I’ve heard some people say that trust at work is not given but earned. And the literature would suggest that workplace trust is a critical factor for maintaining employee satisfaction and productivity. After all, we can reason that we work better together when we trust one another. However, earning trust would suggest prolonged familiarity for staff members to create. And such luxury of time is not readily available in today’s transient workforce. However, I contend that establishing collegial trust does not need to come from long years of knowing each other. Instead we can build trust quickly.
Take for instance, our confidence with particular strangers. We will easily trust workers of public services such as law enforcement and medical emergency. Why is that? Well, regardless of their personal background they need our trust for our cooperation during a dangerous situation. And in turn, we are provided with a sense of safety and security. Hence the context along with their position grants certain people a perceived trust.
Jim Davis, from Utah State University Ted X Talk, explains that trustworthiness is actually the perception for the level of integrity, ability and benevolence we grant to someone. The key concept is that trust is a perception. Davis gives the example of how he went skydiving with a newly acquainted instructor. Davis describes his interpretation for the instructor’s honesty, goodness, and competency as gaining his trust and thus persuading his participation in this adventurous activity.
Likewise we can see trust perception play in the recent US election and the American people. In this case an individual’s actions can be perceived differently leading to different levels of trust. How else can we explain that Clinton’s supporters saw Trump’s incompetency in government but not her dishonesty. Likewise, Trump’s advocators have confidence in his benevolence for the working class but have overlooked the integrity of his “Twitter” words.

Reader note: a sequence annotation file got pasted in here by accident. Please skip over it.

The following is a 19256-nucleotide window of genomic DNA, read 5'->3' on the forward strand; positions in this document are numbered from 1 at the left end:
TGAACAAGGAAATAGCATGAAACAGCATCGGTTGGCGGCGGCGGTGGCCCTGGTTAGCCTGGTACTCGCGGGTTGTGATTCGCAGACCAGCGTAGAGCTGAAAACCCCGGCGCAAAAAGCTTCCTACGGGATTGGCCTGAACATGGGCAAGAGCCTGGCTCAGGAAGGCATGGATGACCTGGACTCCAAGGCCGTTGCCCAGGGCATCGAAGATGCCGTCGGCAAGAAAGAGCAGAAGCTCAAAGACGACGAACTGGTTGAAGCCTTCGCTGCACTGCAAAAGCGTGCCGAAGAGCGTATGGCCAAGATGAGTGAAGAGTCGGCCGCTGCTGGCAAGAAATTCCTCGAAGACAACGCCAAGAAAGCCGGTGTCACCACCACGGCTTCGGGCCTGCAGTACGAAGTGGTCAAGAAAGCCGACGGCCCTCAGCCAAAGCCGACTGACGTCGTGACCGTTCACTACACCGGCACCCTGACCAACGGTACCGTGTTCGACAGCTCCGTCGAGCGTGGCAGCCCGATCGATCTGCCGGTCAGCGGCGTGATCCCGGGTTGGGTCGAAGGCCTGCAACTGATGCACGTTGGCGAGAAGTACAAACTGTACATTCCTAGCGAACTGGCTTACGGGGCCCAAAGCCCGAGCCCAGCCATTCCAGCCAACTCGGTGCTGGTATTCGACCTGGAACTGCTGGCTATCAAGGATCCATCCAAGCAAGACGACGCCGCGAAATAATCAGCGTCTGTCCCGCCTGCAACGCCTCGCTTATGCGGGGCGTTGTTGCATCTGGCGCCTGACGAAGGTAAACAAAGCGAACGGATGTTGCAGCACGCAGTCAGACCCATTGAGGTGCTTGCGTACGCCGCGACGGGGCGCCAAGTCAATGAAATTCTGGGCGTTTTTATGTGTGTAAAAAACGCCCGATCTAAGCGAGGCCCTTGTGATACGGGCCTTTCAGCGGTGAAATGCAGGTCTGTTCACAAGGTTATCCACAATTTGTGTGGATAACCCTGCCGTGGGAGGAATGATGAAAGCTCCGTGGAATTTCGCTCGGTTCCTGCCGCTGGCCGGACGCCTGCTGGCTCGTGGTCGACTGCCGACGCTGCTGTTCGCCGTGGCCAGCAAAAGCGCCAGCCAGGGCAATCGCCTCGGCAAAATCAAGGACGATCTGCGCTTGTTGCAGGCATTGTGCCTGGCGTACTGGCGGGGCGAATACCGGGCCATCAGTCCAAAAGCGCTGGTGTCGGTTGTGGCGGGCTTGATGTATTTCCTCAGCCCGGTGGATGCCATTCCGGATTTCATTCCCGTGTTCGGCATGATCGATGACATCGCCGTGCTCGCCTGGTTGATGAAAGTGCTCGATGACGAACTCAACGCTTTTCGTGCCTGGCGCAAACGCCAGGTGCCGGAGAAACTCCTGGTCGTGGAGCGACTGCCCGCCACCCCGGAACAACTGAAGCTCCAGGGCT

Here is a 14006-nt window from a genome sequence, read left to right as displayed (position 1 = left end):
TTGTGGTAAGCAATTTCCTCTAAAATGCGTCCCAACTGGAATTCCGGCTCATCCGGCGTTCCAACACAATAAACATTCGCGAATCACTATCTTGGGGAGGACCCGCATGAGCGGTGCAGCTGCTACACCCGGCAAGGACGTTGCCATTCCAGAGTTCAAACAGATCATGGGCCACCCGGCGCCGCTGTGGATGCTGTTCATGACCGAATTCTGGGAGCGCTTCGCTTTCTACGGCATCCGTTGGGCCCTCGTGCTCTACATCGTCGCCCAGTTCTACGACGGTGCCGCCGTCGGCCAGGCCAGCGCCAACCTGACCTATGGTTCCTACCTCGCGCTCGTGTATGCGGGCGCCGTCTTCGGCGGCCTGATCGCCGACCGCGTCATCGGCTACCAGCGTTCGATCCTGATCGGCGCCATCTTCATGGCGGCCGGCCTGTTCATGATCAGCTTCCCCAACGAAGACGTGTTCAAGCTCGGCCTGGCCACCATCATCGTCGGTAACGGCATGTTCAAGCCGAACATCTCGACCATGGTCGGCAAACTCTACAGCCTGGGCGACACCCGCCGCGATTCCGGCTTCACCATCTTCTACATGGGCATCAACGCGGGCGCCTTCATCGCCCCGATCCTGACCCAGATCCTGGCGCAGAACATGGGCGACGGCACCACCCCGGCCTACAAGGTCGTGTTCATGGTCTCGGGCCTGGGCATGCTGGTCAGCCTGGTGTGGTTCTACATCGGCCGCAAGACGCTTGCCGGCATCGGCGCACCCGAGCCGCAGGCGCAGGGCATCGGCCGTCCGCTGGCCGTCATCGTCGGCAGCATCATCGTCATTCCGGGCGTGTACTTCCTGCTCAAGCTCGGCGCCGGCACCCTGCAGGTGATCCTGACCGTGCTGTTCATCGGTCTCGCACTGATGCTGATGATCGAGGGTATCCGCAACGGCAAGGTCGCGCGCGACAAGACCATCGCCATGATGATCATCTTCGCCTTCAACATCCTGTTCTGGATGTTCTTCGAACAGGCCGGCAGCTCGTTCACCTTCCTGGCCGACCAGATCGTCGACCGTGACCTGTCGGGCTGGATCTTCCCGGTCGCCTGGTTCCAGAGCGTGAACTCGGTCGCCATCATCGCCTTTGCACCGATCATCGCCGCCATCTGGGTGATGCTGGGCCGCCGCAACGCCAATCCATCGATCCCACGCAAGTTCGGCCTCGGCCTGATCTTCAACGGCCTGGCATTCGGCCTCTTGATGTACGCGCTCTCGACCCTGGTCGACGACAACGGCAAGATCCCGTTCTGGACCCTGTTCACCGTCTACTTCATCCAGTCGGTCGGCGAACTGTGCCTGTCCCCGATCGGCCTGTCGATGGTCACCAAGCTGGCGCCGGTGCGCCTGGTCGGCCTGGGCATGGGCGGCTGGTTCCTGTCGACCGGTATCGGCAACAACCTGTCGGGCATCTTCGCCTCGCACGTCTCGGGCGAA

So if trust is just a perception, what does that mean for us at work. Well, it does give us hope. Regardless of our position, we make many decisions. And these actions can be misinterpreted. So it is important for us to communicate explicitly how our actions are benevolent. Or we need to be more firm about explaining the integrity of our decision-making. Or we should connect how our skills and ability helped form our choices. Assisting others translate our conduct can set a trust building environment.
I am hopeful for a more trusting world. Even a simple conversation conveying intentions for benevolence, ability, and integrity can change another person’s feelings towards us. If a few can start with this small step, we can possibly affect greater change in our homes and workplaces. You might think a trusting world is impossible. I say it’s just a matter of perception.